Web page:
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Generosity of locals heartens volunteers from winter night shelter The Well, at Baptist Church on Albert Street, Newark




The generosity of the town has amazed the team at Newark’s winter night shelter.

The Salvation Army, Newark Baptist Church, and Newark and Sherwood District Council joined forces to offer the shelter, known as The Well, at the Baptist Church on Albert Street, Newark.

The shelter has offered dozens of rough sleepers a warm, safe place to sleep for the night since the end of November.

Volunteers from left to right: Ricky Batesman, Paul Harness, community project manager Gareth Christie, Sara Brumhead of Newark Baptist Church and Maria Degiorgio.
Volunteers from left to right: Ricky Batesman, Paul Harness, community project manager Gareth Christie, Sara Brumhead of Newark Baptist Church and Maria Degiorgio.

Sara Brumhead, a leader at Newark Baptist Church, said: “It’s been exciting, challenging and time consuming all at once.”

In the first month of The Well’s opening, the team, staffed by volunteers from Churches Together and other organisations, saw 21 different individuals come through their doors, with an average of between six and ten people per night staying on the premises.

Sara said: “We have been surprised how many people in Newark need help and we have all sorts of people coming through the doors with more complex situations, such as drug users, people with mental health issues, or those coming out of prison.

Volunteer Sarah Hartley-Hill makes a cuppa for a guest.
Volunteer Sarah Hartley-Hill makes a cuppa for a guest.

“Our ultimate aim is to get people into permanent accommodation, or at least moved on to the next step to get them off the street ­— that’s our goal.”

A typical night for the volunteers sees four or five people working through the night in pairs in two or three-hour shifts, and taking it in turns to sleep.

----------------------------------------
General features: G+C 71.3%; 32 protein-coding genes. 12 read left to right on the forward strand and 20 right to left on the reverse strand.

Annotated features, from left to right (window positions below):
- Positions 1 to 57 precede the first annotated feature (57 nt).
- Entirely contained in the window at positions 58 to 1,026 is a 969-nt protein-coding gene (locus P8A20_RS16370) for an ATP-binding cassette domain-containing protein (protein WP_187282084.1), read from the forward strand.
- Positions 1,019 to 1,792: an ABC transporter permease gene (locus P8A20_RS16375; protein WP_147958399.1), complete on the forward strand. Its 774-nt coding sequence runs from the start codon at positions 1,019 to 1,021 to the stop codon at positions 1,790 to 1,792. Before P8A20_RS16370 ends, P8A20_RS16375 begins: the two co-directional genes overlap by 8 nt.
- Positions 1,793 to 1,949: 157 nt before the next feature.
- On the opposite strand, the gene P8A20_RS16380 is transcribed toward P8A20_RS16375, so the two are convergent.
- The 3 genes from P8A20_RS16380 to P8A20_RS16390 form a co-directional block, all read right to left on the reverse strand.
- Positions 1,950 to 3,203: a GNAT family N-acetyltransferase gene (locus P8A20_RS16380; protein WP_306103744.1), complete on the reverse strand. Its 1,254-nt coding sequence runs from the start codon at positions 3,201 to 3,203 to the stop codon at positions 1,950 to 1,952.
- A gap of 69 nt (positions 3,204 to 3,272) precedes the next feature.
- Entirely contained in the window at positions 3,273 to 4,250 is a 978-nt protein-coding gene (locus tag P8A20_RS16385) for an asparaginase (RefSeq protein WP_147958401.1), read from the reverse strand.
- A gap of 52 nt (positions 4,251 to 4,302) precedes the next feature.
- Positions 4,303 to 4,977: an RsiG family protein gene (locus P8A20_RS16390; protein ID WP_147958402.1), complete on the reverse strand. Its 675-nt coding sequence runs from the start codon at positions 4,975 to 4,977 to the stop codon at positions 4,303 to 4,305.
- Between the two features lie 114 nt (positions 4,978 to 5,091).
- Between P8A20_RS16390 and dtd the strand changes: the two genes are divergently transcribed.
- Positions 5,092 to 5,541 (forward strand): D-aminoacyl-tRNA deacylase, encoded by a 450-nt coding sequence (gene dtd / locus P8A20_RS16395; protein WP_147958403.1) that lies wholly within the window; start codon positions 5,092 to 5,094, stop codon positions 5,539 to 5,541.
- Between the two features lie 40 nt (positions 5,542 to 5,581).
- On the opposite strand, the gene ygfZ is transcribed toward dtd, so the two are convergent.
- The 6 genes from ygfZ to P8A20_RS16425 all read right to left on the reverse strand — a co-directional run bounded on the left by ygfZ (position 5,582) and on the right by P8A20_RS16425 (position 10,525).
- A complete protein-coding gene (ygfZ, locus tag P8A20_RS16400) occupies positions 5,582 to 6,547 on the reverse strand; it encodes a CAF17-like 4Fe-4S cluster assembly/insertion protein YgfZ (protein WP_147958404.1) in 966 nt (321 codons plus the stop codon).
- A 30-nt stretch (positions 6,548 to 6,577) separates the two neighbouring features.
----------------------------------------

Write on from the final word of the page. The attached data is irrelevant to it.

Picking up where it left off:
Food and tea and coffee making facilities are prepared before The Well opens for guests at 9.30pm.

Doors close at 11pm to help keep disturbances for the sleeping guests to a minimum, with breakfast served from 6.30am onwards and guests are asked to make their way out at 8.30am.

Volunteer Ricky Batesman helps Gareth Christie make a bed.
Volunteer Ricky Batesman helps Gareth Christie make a bed.

The shelter also works with Impact drug and alcohol support group in Newark to try and help any guests with substance issues.

“As you would expect, most of our guests who come here just wanting somewhere to sleep, but we do get some coming in who will cause a bit of trouble,” Sara said.

“But none of our volunteers are ever on their own and we keep each other safe. Newark Police have also been in touch and told us how to contact them if we need them.”

From left to right: Sarah Hartley-Hill, Paul Harness, Ricky Batesman, Kayleigh Boulton and Sara Brumhead.
From left to right: Sarah Hartley-Hill, Paul Harness, Ricky Batesman, Kayleigh Boulton and Sara Brumhead.

Since the Advertiser ran the initial story about the launch of the shelter at the end of November, Sara said the response had been phenomenal with dozens of people came forward offering to volunteer for The Well, taking the number of volunteers to more than 50.

One of the volunteers is 22-year-old Kayleigh Boulton, who worked her first shift at the shelter just before Christmas.

A warm welcome from volunteer Ricky Batesman, community project manager Gareth Christie and Sara Brumhead.
A warm welcome from volunteer Ricky Batesman, community project manager Gareth Christie and Sara Brumhead.

She said: “I have helped out with a charity in Lincoln giving out food, but they have so many volunteers I came here where help was needed.

“I really enjoy the interaction with people and getting to know everyone.”

Sara said the generosity of the community had been really heartening for the team.

On one particular night shift, a volunteer came in with bags full of boxes of tea bags, biscuits, coffee, hot chocolate and breakfast items, which had been donated following an appeal on Facebook.

Boxes of takeaway Indian food were also donated on the same night, complete with rice, poppadoms and even banana custard desserts.

“People have been so generous giving us things we need. We have now got more than enough coats, sleeping bags and bedding, and have even been given a new washing machine and dryer so we can wash our beddings and guests’ clothes,” Sara said.

The Well is in need of washing tablets and fabric conditioner, as well as men’s size eight, nine and ten shoes.

Monetary donations to keep the shelter well stocked with supplies are also always gratefully received.

Donations can be dropped off at the Baptist Church between 9.30am and 11.30am on Wednesdays, Thursday mornings from 7am, and during the shelter’s opening hours.

Anyone interested in volunteering for The Well should contact Cheska Asman at the district council on 01636 650000.

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